Some of you may be familiar with using a circular polarizer (also known as CPL) when it comes to landscape photos. They’re great for shooting through water or glass without the annoying reflections. Well, have you ever thought about reflections in a still life scenario? When working with shiny objects it is easy to cast yourself and camera gear in reflections, glass vases and jars, silverware all has its problems, so why not use a CPL filter to combat these issues in still life as well?
Feather your light
One of the first things you should look at doing is to feather your light. This means your light source is not pointed directly at your subject, rather it is where the light starts to fall off. That is what subtly lights your scene, and it helps prevent overly bright highlights and spots in your reflections.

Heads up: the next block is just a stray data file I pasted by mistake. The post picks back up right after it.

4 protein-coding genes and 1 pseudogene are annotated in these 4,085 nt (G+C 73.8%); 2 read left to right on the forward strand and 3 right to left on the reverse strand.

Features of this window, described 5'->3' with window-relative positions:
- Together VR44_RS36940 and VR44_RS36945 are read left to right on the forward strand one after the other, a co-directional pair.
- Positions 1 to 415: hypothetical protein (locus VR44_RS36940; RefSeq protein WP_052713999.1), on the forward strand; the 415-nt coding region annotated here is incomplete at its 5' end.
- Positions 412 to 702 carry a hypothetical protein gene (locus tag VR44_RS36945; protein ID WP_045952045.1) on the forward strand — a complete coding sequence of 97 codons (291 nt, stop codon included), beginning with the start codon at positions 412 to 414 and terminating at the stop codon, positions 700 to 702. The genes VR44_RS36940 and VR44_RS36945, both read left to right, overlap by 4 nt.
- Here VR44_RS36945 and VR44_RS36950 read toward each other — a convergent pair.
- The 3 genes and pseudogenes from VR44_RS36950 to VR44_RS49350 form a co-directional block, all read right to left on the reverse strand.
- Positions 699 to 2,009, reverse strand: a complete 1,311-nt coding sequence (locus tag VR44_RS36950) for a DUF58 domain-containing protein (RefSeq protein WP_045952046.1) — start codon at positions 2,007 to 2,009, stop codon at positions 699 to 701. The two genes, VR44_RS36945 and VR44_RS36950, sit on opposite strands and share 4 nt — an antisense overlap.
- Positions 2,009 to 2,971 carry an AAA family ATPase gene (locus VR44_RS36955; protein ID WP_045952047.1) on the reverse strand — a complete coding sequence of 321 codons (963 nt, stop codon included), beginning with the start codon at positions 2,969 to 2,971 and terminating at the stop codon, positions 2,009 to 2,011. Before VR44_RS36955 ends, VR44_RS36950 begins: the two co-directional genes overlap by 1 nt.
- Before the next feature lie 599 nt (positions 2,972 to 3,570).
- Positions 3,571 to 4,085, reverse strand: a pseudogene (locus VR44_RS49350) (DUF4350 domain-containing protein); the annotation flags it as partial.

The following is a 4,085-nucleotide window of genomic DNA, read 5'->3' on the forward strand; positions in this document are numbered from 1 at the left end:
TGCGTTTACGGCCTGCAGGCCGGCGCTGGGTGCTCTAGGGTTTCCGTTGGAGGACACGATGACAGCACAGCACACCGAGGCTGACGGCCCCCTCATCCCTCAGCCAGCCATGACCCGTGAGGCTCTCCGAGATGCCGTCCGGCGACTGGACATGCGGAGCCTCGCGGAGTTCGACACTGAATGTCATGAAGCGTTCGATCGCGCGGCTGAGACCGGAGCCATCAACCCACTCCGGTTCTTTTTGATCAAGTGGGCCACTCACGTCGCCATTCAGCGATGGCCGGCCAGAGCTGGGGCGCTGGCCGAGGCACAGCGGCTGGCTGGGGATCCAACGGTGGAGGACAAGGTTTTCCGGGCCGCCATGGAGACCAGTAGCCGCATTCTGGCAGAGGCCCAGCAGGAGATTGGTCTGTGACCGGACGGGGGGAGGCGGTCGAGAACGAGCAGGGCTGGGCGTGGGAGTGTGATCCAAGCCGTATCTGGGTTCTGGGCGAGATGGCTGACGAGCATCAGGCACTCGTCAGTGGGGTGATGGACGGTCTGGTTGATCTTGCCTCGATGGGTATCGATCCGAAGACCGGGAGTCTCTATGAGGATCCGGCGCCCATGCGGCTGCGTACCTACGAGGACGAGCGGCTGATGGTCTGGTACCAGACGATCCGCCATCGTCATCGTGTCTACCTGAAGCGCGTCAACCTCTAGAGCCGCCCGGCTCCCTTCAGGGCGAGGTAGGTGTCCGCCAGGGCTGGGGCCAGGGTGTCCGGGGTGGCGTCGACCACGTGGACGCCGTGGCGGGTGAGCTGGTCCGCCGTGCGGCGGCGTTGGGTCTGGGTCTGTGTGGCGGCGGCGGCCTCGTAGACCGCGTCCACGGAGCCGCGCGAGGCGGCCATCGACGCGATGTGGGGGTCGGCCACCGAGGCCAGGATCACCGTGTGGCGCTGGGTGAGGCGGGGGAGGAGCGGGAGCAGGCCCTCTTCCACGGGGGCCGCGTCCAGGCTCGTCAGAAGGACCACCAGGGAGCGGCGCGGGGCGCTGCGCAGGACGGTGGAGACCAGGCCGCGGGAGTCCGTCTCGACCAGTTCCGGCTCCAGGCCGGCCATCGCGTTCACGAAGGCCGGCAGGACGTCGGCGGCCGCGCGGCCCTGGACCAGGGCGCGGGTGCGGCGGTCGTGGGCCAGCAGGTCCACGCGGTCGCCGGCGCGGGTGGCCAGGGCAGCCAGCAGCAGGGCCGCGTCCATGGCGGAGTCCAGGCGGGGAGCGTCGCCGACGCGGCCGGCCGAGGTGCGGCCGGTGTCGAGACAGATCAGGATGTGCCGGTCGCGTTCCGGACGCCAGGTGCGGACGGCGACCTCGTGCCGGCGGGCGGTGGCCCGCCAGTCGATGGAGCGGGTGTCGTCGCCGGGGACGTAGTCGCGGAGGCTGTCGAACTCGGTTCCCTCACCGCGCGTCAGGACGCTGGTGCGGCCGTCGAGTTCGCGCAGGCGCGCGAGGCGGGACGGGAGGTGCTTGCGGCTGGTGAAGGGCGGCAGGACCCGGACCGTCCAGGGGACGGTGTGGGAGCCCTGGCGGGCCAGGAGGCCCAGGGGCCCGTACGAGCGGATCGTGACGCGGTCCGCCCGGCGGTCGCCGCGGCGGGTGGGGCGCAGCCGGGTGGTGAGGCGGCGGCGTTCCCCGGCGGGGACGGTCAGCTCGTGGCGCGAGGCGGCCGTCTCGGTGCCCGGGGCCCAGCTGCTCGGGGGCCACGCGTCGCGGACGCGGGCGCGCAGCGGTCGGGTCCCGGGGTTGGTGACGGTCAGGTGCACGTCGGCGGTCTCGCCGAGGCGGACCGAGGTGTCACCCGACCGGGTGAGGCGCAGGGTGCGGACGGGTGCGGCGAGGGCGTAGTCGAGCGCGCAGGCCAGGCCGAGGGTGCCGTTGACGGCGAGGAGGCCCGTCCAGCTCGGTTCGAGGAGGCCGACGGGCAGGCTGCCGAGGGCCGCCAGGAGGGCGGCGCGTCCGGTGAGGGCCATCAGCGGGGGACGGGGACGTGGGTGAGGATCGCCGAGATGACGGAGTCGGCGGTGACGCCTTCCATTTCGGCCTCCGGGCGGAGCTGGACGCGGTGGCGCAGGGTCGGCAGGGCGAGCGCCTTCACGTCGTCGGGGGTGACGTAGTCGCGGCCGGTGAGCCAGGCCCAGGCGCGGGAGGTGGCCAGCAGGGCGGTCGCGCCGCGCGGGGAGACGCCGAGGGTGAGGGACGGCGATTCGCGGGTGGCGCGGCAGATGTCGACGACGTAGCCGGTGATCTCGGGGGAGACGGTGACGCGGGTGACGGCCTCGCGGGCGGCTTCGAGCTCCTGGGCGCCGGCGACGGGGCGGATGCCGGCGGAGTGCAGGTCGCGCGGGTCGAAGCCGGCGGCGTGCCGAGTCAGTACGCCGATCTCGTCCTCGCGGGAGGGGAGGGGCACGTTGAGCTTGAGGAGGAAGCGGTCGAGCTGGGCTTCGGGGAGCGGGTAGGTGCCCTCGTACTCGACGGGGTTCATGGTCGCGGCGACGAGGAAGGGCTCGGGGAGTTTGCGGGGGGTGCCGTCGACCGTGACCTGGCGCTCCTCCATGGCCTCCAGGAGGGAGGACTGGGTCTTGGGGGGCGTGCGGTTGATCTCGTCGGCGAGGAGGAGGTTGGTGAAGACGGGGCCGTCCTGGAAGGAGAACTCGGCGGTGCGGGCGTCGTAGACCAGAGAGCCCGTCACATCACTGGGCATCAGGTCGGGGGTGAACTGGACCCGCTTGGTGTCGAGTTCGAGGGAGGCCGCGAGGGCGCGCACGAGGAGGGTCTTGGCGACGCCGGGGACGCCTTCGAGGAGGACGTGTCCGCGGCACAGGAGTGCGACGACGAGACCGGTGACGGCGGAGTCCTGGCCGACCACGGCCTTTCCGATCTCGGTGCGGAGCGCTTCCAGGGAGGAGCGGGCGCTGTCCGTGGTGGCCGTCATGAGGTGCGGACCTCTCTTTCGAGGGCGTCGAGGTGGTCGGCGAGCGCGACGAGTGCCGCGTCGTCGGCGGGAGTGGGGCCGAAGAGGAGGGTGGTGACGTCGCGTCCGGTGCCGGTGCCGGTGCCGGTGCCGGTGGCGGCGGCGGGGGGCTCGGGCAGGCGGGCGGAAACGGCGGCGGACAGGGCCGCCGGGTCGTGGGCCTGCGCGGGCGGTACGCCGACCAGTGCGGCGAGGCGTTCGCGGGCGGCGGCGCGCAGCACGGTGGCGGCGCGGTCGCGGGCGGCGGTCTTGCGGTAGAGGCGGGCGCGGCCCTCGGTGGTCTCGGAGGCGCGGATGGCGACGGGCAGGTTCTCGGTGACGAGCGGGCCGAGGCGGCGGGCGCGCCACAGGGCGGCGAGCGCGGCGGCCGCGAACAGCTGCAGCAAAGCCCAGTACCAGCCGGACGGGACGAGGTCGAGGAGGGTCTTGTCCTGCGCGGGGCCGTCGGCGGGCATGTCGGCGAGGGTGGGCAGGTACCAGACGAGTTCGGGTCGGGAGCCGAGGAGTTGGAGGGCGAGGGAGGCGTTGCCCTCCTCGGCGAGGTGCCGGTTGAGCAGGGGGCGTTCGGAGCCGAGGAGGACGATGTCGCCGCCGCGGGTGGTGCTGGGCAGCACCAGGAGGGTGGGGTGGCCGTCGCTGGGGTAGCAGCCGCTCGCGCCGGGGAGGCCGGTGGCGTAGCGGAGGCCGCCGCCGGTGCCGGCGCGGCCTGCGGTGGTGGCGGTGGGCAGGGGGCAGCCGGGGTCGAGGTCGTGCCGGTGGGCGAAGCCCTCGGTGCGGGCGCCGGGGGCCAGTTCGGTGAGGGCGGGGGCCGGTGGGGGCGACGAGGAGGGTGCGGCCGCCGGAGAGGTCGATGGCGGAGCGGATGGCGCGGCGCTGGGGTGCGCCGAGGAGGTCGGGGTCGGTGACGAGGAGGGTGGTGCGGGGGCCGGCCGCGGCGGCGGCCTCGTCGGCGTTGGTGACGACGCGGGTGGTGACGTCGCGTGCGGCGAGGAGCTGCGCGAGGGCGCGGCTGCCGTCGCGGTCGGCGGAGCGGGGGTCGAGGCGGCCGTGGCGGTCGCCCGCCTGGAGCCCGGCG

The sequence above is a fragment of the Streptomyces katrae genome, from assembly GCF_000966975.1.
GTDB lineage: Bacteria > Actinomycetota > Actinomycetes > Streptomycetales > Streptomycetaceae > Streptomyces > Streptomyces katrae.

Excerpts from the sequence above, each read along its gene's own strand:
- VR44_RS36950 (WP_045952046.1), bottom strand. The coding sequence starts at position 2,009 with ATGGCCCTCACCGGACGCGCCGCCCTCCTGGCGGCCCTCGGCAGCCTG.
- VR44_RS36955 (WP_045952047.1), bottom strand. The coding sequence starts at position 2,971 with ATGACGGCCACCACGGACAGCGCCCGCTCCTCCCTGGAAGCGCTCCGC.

Using a CPL
I used a Hoya CPL on my Nikon D7100, but can use various different formats. You could also use a square polarizer as well. You sometimes need to play around with angles a little, getting a pleasing angle for your still life, but also for the CPL to remove the reflections better.
As you can see, it can be quite subtle as in the first set of images, to quite dramatic as in the second set, removing not only the reflections of the flowers but also some of the lights. It can, however, depending on the brand, darken your image considerably and change the white balance as well.
CPL filters are often used when it comes to increasing the saturation, while not blowing out the highlights for beach, water and snow photography, but can also be a great asset in the studio. While you may not always want to cut through water (a milk bath for instance), at other times it can be just what you need.